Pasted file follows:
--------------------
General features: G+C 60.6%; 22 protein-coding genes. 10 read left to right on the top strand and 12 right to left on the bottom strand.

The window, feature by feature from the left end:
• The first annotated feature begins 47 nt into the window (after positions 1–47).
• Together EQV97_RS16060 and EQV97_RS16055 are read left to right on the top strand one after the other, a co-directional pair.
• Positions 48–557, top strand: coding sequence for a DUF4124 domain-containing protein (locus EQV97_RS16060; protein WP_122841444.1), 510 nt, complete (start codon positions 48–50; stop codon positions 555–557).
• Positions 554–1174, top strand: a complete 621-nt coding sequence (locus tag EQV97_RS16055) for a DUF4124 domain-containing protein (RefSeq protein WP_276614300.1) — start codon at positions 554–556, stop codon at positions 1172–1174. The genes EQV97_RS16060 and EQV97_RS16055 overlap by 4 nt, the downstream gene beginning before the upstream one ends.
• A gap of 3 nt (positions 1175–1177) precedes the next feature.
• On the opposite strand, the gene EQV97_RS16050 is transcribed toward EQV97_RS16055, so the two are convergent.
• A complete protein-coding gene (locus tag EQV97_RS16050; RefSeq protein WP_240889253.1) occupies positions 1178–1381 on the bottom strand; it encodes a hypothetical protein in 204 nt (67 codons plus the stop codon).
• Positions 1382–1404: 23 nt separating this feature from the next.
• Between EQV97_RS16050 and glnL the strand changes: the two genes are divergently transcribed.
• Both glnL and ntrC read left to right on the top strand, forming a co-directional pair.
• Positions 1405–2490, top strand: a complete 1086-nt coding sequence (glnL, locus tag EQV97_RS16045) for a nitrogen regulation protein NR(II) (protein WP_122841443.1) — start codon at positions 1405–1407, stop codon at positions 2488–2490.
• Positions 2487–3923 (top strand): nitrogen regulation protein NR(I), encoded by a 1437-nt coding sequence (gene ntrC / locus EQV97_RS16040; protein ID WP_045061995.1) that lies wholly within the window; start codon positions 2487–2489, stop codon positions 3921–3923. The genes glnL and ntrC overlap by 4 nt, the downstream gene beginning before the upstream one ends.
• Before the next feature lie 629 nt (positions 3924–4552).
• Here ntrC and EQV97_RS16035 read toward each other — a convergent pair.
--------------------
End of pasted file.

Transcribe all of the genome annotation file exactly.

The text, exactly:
General features: G+C 60.6%; 22 protein-coding genes. 10 read left to right on the top strand and 12 right to left on the bottom strand.

The window, feature by feature from the left end:
• The first annotated feature begins 47 nt into the window (after positions 1–47).
• Together EQV97_RS16060 and EQV97_RS16055 are read left to right on the top strand one after the other, a co-directional pair.
• Positions 48–557, top strand: coding sequence for a DUF4124 domain-containing protein (locus EQV97_RS16060; protein WP_122841444.1), 510 nt, complete (start codon positions 48–50; stop codon positions 555–557).
• Positions 554–1174, top strand: a complete 621-nt coding sequence (locus tag EQV97_RS16055) for a DUF4124 domain-containing protein (RefSeq protein WP_276614300.1) — start codon at positions 554–556, stop codon at positions 1172–1174. The genes EQV97_RS16060 and EQV97_RS16055 overlap by 4 nt, the downstream gene beginning before the upstream one ends.
• A gap of 3 nt (positions 1175–1177) precedes the next feature.
• On the opposite strand, the gene EQV97_RS16050 is transcribed toward EQV97_RS16055, so the two are convergent.
• A complete protein-coding gene (locus tag EQV97_RS16050; RefSeq protein WP_240889253.1) occupies positions 1178–1381 on the bottom strand; it encodes a hypothetical protein in 204 nt (67 codons plus the stop codon).
• Positions 1382–1404: 23 nt separating this feature from the next.
• Between EQV97_RS16050 and glnL the strand changes: the two genes are divergently transcribed.
• Both glnL and ntrC read left to right on the top strand, forming a co-directional pair.
• Positions 1405–2490, top strand: a complete 1086-nt coding sequence (glnL, locus tag EQV97_RS16045) for a nitrogen regulation protein NR(II) (protein WP_122841443.1) — start codon at positions 1405–1407, stop codon at positions 2488–2490.
• Positions 2487–3923 (top strand): nitrogen regulation protein NR(I), encoded by a 1437-nt coding sequence (gene ntrC / locus EQV97_RS16040; protein ID WP_045061995.1) that lies wholly within the window; start codon positions 2487–2489, stop codon positions 3921–3923. The genes glnL and ntrC overlap by 4 nt, the downstream gene beginning before the upstream one ends.
• Before the next feature lie 629 nt (positions 3924–4552).
• Here ntrC and EQV97_RS16035 read toward each other — a convergent pair.